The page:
If the creator/grantor decides that the SNT be part of their last will (testamentary trust), then they have agreed that the trust will not be funded with any or all of their estate assets until after their demise and their last will has been admitted to probate. Generally, the administration of their estate would need to be completed and the executor of their last will has distributed the specified estate assets to the SNT created in the last will. Selecting this option does not allow for any funding or utilization of the assets in the third party SNT until after the creator/grantor's death.

In most instances I have been involved in, the creator/grantor of the third party SNT has elected to utilize a free-standing irrevocable third party SNT. If the trust is irrevocable other individuals, such as grandparents, close friends, siblings, and other family members, can be encouraged to make contributions to the SNT during their lifetime. They could do so without worrying that they made contributions to a trust that could later be revoked and that their contributions upon the trust revocation could potentially be distributed to someone other than the disabled person.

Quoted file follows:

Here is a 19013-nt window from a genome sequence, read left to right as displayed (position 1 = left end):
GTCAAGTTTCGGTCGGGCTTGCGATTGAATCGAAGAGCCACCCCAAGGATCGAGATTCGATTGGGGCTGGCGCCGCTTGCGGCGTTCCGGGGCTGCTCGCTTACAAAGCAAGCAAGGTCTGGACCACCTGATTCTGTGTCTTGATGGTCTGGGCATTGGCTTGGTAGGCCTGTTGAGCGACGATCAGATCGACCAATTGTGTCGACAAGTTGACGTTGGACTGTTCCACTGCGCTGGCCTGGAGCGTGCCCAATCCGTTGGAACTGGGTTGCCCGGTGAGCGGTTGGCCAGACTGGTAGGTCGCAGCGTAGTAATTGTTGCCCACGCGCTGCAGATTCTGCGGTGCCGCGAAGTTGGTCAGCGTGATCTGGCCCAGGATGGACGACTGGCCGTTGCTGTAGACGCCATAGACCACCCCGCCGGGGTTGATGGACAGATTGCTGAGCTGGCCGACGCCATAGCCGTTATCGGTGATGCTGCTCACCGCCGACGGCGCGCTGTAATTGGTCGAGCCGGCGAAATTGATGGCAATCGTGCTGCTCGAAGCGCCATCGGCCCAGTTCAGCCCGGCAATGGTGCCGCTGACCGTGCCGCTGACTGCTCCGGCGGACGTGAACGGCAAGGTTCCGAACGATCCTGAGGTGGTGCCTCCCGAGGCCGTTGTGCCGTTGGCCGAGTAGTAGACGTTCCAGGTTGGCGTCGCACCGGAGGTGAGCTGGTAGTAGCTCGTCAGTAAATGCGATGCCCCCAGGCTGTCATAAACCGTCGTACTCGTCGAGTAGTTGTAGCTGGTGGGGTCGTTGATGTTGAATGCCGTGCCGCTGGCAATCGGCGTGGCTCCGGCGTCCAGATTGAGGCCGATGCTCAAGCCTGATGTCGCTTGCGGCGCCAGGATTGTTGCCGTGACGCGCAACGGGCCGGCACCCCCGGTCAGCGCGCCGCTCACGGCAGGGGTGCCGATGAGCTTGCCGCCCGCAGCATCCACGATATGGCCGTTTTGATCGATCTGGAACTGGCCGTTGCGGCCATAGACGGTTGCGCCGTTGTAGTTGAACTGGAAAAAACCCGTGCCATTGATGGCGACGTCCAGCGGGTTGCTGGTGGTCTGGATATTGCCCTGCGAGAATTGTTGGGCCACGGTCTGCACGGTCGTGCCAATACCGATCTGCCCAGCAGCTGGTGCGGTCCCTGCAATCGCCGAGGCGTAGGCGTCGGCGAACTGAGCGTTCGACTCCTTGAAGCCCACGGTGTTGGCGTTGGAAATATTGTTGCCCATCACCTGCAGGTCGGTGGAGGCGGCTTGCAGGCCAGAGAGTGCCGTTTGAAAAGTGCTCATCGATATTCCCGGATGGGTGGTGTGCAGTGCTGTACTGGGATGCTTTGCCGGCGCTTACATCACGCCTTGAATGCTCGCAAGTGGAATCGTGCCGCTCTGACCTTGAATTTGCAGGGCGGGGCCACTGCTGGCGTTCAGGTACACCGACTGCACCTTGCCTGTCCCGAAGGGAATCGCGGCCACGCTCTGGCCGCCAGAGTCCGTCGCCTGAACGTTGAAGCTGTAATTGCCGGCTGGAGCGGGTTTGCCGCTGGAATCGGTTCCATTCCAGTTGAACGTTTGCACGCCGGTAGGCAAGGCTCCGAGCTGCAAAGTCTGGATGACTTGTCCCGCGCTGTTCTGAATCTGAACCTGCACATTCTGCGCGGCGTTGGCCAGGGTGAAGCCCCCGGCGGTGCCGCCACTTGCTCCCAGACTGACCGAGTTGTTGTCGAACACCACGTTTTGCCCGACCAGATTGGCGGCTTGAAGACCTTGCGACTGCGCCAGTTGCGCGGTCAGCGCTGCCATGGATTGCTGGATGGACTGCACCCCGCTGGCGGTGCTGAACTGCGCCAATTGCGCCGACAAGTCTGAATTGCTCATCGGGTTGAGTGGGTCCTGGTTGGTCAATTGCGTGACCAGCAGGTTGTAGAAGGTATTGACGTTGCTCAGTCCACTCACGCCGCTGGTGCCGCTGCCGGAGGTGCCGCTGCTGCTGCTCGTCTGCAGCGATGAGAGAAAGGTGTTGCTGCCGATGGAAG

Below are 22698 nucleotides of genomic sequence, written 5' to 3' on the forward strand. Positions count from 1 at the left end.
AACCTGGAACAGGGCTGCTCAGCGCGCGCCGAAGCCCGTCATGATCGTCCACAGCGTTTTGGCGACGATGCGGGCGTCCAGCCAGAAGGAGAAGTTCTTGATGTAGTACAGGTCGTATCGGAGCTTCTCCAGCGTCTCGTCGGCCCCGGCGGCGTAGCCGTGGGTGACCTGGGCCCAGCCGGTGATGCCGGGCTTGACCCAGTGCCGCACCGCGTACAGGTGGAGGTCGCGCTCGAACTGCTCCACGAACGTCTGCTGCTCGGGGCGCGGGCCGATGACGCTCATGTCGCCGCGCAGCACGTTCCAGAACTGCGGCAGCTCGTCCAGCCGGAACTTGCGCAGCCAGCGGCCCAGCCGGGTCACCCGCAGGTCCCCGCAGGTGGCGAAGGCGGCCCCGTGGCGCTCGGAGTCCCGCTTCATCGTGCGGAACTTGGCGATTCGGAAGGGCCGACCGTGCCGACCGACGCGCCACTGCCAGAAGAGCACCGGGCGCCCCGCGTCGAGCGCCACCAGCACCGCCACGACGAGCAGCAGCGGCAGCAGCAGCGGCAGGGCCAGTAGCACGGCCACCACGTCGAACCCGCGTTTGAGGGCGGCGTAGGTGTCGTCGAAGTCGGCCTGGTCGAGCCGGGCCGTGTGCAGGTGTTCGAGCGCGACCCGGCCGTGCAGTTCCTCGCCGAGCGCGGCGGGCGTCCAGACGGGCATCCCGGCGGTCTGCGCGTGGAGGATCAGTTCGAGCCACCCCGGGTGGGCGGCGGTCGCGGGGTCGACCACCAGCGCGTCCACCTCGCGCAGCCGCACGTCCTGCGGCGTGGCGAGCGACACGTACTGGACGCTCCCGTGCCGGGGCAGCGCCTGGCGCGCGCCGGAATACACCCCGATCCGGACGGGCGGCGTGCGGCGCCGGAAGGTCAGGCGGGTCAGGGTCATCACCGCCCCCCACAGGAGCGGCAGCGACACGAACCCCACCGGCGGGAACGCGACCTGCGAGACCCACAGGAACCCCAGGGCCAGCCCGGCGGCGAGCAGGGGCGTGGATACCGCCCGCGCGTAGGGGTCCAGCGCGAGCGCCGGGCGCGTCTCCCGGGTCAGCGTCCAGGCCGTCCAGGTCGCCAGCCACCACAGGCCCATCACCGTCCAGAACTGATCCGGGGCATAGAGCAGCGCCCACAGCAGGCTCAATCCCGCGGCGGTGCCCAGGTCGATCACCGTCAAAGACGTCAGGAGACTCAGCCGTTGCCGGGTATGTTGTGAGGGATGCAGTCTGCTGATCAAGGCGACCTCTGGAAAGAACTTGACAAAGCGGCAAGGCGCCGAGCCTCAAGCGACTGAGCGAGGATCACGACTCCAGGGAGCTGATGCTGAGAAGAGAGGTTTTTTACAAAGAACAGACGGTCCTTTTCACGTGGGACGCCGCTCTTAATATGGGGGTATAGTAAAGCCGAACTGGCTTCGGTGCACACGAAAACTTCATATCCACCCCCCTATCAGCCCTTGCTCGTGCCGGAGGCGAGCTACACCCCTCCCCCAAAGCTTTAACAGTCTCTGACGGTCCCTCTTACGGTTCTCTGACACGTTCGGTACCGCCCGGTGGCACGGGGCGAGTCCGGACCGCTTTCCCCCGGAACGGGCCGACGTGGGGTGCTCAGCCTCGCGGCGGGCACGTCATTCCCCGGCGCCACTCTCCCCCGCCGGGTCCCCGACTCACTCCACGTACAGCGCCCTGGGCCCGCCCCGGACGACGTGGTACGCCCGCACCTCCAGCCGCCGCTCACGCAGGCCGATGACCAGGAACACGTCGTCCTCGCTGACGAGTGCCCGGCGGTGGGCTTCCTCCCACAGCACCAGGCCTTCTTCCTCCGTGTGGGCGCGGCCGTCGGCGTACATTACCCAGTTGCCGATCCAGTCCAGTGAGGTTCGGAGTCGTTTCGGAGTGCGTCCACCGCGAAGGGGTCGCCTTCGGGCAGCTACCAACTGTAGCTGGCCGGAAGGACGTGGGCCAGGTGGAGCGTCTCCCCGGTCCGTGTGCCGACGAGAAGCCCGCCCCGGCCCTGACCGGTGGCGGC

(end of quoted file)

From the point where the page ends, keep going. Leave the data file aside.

However, when utilizing an irrevocable third party SNT both the creator/grantor and others making contributions to the trust will need to understand that once the contribution is made, it can not be returned back to them.